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Five Life Lessons We Learn From Our Dog- And They're Not What You Think

Updated on November 2, 2014

Our Dog Can Shape Our Character

I’ve had dogs all my life, and when I think back on each and every one of them, I realize I couldn’t have adjusted to my life’s trials and tribulations without them. We all know the clichés of being dog owners. For example, “A dog is a man’s best friend.” True. Dogs also love us when no one else does at any moment in time. True. Dogs teach children responsibility; another important truth. However, upon closer inspection, I am continually amazed by the deeper, more profound ways our canine friends help us in life. I wouldn’t be me if I didn’t have my dogs.

Our dogs teach us how to be patient. Most dogs’ love is so loyal and strong that they will patiently hold back their bodily functions as long as they can to please us. My dogs have always had big yards to enjoy when I was at work. Then they stay in all evening to get their love and attention. However, I never understood their true patience until my Golden Retriever, B.J., pointed it out to me. My first husband and I were going through a sad divorce, so I kept B.J. with me at all times. She even accompanied me to work because I needed her and my students loved her. She was my lifeline to the world. I was in a counseling session to deal with the divorce one day after work with B.J. by my side. Well, I ignored her movements of going to the door and back to me during that hour because I was totally into my own emotions. With a look of utter embarrassment, she finally released her bladder on the office carpet just before the session ended. I felt awful for her. I didn’t scold B.J. because she was patiently trying to tell me over and over without interrupting my session. Most of us whine, yell, or curse if we don’t get our needs met in a timely manner. I learned that holding back a bit until the time is right to release my needs has been a healthy lesson in my second marriage.

Dogs listen to their intuitions. I was taking care of a friend’s dog for the day one summer, so I took her along with me to the beach. Blamer, a large mutt, was a loving, friendly dog who seemed to like everyone. However, when a strange man approached us to talk to me, Blamer immediately stood up in front of me and growled. He tried to sweet talk her while continuing to walk toward me, but she would have none of it and began to bark incessantly. Thank God he finally walked away. I felt that I had dodged something evil, but Blamer absolutely knew that I did. How many times have we allowed an unsavory person into our lives, without trusting our own intuitions?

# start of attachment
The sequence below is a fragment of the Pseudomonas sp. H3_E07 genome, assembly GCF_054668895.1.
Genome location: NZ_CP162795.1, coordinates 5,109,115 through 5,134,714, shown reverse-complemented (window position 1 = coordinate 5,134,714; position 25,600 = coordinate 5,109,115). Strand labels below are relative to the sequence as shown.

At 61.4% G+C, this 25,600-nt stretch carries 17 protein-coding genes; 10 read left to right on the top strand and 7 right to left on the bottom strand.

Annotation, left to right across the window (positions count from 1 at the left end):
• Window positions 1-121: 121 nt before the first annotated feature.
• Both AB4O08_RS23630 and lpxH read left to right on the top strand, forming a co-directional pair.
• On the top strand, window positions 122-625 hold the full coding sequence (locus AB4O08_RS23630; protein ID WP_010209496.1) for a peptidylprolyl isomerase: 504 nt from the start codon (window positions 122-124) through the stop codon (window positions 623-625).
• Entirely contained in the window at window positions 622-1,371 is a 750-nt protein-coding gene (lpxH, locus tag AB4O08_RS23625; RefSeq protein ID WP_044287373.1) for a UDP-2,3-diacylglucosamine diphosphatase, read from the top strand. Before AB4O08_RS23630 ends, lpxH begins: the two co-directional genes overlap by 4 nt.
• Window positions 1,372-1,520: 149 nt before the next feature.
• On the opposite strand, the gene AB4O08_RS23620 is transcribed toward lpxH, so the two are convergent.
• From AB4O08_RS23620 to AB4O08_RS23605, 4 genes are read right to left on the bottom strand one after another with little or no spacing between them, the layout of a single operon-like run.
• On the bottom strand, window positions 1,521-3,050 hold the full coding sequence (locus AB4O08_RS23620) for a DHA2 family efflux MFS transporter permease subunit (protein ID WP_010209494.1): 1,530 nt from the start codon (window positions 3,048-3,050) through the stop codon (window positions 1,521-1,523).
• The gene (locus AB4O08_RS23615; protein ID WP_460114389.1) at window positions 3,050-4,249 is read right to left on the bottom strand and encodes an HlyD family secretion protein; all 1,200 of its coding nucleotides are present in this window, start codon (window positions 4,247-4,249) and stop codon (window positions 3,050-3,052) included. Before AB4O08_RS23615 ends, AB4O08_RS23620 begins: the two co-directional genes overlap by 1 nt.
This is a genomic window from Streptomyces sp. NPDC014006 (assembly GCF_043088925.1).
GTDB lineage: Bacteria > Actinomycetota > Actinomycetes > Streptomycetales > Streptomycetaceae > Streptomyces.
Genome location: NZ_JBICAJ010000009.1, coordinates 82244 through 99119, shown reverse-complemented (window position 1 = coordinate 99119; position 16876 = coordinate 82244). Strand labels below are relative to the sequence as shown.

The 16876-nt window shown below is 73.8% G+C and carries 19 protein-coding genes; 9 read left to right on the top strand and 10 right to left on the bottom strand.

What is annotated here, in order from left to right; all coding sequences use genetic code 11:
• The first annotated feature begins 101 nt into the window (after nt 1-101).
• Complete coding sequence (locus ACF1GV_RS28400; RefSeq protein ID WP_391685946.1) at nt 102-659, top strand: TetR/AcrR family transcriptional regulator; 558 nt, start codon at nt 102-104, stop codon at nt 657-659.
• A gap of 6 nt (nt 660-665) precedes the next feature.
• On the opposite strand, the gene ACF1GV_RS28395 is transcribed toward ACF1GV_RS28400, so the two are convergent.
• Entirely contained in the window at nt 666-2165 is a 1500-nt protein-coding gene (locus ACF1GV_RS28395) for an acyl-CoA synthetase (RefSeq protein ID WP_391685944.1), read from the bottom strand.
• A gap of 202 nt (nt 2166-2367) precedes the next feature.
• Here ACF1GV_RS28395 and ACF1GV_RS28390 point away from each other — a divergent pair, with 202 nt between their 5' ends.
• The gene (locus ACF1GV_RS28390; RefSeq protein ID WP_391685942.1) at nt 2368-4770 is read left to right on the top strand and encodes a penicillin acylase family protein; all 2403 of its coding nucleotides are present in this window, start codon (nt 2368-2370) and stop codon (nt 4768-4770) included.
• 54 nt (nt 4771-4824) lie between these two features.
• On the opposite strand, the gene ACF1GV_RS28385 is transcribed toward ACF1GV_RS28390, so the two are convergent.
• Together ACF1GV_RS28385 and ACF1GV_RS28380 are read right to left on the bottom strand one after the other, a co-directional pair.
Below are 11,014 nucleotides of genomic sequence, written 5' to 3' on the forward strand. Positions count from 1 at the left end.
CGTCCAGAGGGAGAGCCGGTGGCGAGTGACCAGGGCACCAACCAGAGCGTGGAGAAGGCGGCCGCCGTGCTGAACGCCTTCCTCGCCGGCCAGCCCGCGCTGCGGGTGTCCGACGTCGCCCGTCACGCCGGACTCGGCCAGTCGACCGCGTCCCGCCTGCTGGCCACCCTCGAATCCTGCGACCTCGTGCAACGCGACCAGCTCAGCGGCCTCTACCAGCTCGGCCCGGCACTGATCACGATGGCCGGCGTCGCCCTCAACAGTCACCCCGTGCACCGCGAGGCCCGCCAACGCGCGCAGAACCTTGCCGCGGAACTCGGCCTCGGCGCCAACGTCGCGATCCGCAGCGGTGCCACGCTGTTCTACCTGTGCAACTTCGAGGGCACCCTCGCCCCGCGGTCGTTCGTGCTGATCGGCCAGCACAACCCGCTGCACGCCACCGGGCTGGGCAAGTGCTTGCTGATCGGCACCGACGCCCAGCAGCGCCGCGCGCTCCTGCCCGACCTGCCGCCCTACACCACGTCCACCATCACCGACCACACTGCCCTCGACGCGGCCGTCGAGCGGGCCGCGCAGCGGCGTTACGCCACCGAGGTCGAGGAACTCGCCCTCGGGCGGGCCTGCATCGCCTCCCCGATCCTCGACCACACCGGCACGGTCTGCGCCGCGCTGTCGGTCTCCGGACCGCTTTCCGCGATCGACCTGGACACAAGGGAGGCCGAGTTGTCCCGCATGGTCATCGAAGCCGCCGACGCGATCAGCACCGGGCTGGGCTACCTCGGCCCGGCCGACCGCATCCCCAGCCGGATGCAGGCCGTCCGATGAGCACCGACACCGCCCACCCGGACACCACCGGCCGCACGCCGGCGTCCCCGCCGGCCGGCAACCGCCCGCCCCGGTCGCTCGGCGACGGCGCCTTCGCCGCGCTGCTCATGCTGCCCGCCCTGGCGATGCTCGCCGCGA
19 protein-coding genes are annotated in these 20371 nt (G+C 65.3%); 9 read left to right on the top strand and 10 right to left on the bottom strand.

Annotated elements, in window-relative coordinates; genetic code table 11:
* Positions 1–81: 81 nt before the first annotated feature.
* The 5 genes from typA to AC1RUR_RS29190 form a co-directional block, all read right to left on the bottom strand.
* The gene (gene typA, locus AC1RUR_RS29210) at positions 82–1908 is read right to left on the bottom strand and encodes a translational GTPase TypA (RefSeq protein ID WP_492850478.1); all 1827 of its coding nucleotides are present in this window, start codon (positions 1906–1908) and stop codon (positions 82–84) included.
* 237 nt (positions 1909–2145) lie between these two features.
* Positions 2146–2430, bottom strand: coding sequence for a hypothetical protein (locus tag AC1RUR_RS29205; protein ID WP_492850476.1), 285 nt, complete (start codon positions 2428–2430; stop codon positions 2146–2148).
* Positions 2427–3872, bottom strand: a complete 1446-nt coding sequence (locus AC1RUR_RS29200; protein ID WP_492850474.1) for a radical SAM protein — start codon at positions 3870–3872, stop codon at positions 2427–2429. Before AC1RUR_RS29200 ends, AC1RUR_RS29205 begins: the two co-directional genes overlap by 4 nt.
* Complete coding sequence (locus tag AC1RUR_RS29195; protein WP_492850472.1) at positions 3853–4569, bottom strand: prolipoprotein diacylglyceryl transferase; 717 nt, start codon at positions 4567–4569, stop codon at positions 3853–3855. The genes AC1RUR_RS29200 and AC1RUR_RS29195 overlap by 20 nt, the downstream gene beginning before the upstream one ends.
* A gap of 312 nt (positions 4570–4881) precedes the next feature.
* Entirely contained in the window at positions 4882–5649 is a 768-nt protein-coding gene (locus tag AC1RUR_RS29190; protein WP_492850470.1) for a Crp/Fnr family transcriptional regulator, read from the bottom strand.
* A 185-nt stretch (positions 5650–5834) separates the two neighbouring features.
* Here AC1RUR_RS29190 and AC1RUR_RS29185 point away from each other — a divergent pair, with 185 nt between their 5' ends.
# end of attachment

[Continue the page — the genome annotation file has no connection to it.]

Dogs give depression a run for its money. None of us can walk through the fields of life without getting our feet muddy every now and then. Life is tough and it can knock us down without a moment’s notice. When my father left, I had my Dachshund, Missy, to lick my tears and give me new hope for fourteen years. B.J.’s love and loyalty gave me the strength to get through a sad divorce, and she was there when I met the love of my life. Dogs are being used in most elder care homes to lessen the loneliness; and, inmates raise service dogs to give their lives new meaning. More than a best friend, our dog is our guardian angel when we are in desperate need of being saved.

Dogs teach us to live in the moment. I don’t know of anyone who hasn’t asked themselves, “I wonder what my dog is thinking?” It’s during those down times when our dog is resting quietly at our feet, eyes alert and ears twitching, when this question comes up. We humans spend such an inordinate amount of time during the day worrying about jobs, bills, health and family that we seem to have lost sight of how to rest our brains at all. Even sleep has become a time of restlessness and worry. One of the few times of my day when I am totally in the moment and at peace is when I walk my dogs. I can feel my body relaxing into my breaths when I watch my dogs’ joy at finding new scents, sights and sounds. Their whole body is immersed in these tail-wagging moments. My old guy, Benny, is now thirteen. He limps a bit with arthritis, but when it’s time to walk, he becomes a young stud again. He jumps at his leash, barks with happiness, and trots along like a runner in his prime. Both of my dogs can’t contain their enthusiasm of being in the moment when everything around them is simply perfect. It’s truly contagious because I often stop to roll around in the grass with them before it’s time to go back to my reality.